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Sudden cardiac death screening in adolescent athletes: an evaluation of compliance with national guidelines
  1. Nicolas L Madsen1,
  2. Jonathan A Drezner2,
  3. Jack C Salerno3
  1. 1Department of Pediatrics (Division of Pediatric Cardiology), University of Cincinnati, Cincinnati, Ohio, USA
  2. 2Deptartment of Family Medicine (Division of Sports Medicine), University of Washington, Seattle, Washington, USA
  3. 3Deptartment of Pediatrics (Division of Pediatric Cardiology), University of Washington, Washington DC, USA
  1. Correspondence to Nicolas L Madsen, Department of Pediatrics (Division of Pediatric Cardiology), University of Cincinnati, 3333 Burnet Ave, MLC 2003: Cincinnati, OH 45229, USA; nicolas.madsen{at}cchmc.org

Abstract

Objective In the USA, the preparticipation physical evaluation (PPE) is the standard of care for screening eight million high-school athletes for their risk of sudden cardiac death (SCD). Our aim was to evaluate both physician and school compliance with national guidelines for SCD screening.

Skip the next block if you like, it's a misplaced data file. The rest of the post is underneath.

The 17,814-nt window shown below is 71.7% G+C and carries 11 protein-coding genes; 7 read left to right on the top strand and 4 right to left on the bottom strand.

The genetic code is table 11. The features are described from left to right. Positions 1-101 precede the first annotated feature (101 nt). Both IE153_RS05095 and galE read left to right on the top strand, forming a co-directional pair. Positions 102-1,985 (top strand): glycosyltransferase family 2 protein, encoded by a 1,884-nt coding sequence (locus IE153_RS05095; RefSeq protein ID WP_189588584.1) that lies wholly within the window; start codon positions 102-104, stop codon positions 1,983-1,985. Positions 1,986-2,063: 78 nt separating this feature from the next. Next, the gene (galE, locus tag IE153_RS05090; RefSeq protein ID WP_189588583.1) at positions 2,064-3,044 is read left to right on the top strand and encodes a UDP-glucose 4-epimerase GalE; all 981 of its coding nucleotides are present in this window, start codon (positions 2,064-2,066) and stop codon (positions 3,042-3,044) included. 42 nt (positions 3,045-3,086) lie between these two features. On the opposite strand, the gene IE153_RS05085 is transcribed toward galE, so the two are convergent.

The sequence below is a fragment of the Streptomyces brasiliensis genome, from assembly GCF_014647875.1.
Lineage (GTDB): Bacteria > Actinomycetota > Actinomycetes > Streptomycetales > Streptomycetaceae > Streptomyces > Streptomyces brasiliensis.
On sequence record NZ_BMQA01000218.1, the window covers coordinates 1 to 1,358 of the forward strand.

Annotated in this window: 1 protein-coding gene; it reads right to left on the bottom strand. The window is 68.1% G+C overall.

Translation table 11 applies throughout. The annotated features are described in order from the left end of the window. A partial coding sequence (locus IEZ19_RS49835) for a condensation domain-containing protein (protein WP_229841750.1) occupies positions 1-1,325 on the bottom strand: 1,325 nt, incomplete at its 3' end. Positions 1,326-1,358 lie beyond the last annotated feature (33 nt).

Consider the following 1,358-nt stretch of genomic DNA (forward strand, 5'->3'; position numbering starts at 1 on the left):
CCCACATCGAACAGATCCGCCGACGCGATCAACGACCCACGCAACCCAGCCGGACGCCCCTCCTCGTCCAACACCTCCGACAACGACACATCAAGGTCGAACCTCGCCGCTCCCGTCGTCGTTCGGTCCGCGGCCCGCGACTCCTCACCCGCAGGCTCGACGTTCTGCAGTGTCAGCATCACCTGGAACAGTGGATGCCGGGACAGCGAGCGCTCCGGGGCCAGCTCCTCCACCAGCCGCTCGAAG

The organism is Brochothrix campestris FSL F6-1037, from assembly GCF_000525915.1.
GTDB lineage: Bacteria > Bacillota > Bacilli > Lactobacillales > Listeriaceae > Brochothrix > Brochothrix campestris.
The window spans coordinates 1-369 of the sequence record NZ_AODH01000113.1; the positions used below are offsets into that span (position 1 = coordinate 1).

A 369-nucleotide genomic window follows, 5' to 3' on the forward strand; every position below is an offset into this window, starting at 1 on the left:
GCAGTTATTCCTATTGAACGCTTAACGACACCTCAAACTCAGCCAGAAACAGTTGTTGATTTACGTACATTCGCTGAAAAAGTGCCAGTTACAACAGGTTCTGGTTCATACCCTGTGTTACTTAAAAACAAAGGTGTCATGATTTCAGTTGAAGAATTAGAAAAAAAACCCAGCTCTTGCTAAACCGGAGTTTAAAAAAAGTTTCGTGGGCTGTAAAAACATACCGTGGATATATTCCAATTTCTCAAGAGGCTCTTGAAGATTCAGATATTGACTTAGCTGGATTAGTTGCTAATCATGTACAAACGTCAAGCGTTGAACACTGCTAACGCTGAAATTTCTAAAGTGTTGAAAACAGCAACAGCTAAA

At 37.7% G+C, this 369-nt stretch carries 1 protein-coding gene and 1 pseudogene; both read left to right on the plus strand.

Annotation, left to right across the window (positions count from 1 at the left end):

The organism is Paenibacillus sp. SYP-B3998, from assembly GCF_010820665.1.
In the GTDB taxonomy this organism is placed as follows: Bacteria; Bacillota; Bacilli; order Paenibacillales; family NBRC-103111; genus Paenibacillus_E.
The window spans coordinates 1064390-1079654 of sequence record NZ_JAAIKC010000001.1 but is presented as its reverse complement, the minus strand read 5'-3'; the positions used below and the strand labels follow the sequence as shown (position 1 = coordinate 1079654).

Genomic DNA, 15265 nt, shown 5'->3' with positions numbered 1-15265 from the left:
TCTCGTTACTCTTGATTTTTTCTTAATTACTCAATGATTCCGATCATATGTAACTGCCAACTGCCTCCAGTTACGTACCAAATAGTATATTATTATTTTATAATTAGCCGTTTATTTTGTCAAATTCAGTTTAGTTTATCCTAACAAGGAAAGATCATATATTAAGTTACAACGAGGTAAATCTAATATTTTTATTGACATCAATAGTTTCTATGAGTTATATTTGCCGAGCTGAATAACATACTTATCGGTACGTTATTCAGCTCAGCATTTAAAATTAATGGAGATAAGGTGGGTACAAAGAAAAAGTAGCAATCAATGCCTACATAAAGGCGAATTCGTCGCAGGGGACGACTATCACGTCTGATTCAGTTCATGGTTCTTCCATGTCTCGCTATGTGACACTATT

Methods We conducted a confidential survey of the Washington Chapter of the American Academy of Pediatrics (AAP), the Washington Academy of Family Physicians (WAFP) and Washington State high-school athletic directors. Responses were evaluated for compliance with the American Heart Association (AHA) guidelines for SCD screening.

Results We received a response rate of 72% (559/776) from the AAP, 56% (554/990) from the WAFP and 78% (317/409) from the athletic directors. Only 6% of all providers and 0% of schools were in compliance with AHA guidelines. In addition, 47% of the physicians and 6% of athletic directors reported awareness of the guidelines. There was no difference in compliance between physician specialties (p=0.20). Physician location, years of experience and exposure to SCD were not significantly associated with compliance. Provider knowledge of the guidelines, number of PPE/month and frequency of referrals to cardiology were all positively associated with improved overall compliance (p<0.05).

Conclusions Despite the unaltered presence of the AHA SCD screening guidelines for the past 15 years, compliance with the recommendations is poor. Lack of compliance does not reflect clinical experience, but rather lack of knowledge of the guidelines themselves. New directions for provider education and policy requirements are needed to improve this implementation gap.

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